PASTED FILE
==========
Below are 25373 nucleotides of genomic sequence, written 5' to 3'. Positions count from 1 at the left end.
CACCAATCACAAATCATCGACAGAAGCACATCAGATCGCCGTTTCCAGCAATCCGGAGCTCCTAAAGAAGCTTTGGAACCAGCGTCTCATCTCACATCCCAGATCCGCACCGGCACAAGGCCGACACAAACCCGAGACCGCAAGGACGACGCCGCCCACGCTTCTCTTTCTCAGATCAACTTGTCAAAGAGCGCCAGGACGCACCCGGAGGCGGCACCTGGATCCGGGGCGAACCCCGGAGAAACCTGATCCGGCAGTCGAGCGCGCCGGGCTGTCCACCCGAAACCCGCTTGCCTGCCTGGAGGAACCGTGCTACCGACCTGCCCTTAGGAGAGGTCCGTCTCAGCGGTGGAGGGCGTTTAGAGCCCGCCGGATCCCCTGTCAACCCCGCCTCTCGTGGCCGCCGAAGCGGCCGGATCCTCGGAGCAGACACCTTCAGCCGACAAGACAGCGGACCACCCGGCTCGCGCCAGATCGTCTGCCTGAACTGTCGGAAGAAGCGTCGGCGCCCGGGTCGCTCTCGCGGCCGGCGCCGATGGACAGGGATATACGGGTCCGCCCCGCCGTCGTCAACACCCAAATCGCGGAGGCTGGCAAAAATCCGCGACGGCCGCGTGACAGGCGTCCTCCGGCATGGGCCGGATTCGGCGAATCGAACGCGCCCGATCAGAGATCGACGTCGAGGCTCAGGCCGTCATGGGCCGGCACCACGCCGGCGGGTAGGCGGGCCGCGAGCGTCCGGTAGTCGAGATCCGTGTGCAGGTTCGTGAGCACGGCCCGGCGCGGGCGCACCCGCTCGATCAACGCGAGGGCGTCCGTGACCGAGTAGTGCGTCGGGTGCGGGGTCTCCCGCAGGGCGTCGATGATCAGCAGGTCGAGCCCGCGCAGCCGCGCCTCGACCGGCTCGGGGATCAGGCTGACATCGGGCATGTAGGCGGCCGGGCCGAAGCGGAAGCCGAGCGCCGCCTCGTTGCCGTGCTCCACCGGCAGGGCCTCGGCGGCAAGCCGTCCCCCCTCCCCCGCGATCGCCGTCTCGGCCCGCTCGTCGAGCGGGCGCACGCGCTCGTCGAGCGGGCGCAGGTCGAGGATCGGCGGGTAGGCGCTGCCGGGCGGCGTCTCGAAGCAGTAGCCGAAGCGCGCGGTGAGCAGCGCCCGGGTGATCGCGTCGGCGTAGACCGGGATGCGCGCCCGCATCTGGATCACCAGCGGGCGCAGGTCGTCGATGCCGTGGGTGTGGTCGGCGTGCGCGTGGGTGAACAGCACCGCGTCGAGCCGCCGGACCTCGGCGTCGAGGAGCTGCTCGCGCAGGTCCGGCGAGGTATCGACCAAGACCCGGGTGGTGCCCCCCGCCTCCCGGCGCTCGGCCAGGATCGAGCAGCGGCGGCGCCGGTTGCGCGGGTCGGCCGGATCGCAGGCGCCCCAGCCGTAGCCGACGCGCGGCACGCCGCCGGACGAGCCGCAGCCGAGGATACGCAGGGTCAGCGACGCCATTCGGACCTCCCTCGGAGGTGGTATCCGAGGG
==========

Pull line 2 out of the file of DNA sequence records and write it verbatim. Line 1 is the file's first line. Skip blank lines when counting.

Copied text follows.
CACCAATCACAAATCATCGACAGAAGCACATCAGATCGCCGTTTCCAGCAATCCGGAGCTCCTAAAGAAGCTTTGGAACCAGCGTCTCATCTCACATCCCAGATCCGCACCGGCACAAGGCCGACACAAACCCGAGACCGCAAGGACGACGCCGCCCACGCTTCTCTTTCTCAGATCAACTTGTCAAAGAGCGCCAGGACGCACCCGGAGGCGGCACCTGGATCCGGGGCGAACCCCGGAGAAACCTGATCCGGCAGTCGAGCGCGCCGGGCTGTCCACCCGAAACCCGCTTGCCTGCCTGGAGGAACCGTGCTACCGACCTGCCCTTAGGAGAGGTCCGTCTCAGCGGTGGAGGGCGTTTAGAGCCCGCCGGATCCCCTGTCAACCCCGCCTCTCGTGGCCGCCGAAGCGGCCGGATCCTCGGAGCAGACACCTTCAGCCGACAAGACAGCGGACCACCCGGCTCGCGCCAGATCGTCTGCCTGAACTGTCGGAAGAAGCGTCGGCGCCCGGGTCGCTCTCGCGGCCGGCGCCGATGGACAGGGATATACGGGTCCGCCCCGCCGTCGTCAACACCCAAATCGCGGAGGCTGGCAAAAATCCGCGACGGCCGCGTGACAGGCGTCCTCCGGCATGGGCCGGATTCGGCGAATCGAACGCGCCCGATCAGAGATCGACGTCGAGGCTCAGGCCGTCATGGGCCGGCACCACGCCGGCGGGTAGGCGGGCCGCGAGCGTCCGGTAGTCGAGATCCGTGTGCAGGTTCGTGAGCACGGCCCGGCGCGGGCGCACCCGCTCGATCAACGCGAGGGCGTCCGTGACCGAGTAGTGCGTCGGGTGCGGGGTCTCCCGCAGGGCGTCGATGATCAGCAGGTCGAGCCCGCGCAGCCGCGCCTCGACCGGCTCGGGGATCAGGCTGACATCGGGCATGTAGGCGGCCGGGCCGAAGCGGAAGCCGAGCGCCGCCTCGTTGCCGTGCTCCACCGGCAGGGCCTCGGCGGCAAGCCGTCCCCCCTCCCCCGCGATCGCCGTCTCGGCCCGCTCGTCGAGCGGGCGCACGCGCTCGTCGAGCGGGCGCAGGTCGAGGATCGGCGGGTAGGCGCTGCCGGGCGGCGTCTCGAAGCAGTAGCCGAAGCGCGCGGTGAGCAGCGCCCGGGTGATCGCGTCGGCGTAGACCGGGATGCGCGCCCGCATCTGGATCACCAGCGGGCGCAGGTCGTCGATGCCGTGGGTGTGGTCGGCGTGCGCGTGGGTGAACAGCACCGCGTCGAGCCGCCGGACCTCGGCGTCGAGGAGCTGCTCGCGCAGGTCCGGCGAGGTATCGACCAAGACCCGGGTGGTGCCCCCCGCCTCCCGGCGCTCGGCCAGGATCGAGCAGCGGCGGCGCCGGTTGCGCGGGTCGGCCGGATCGCAGGCGCCCCAGCCGTAGCCGACGCGCGGCACGCCGCCGGACGAGCCGCAGCCGAGGATACGCAGGGTCAGCGACGCCATTCGGACCTCCCTCGGAGGTGGTATCCGAGGG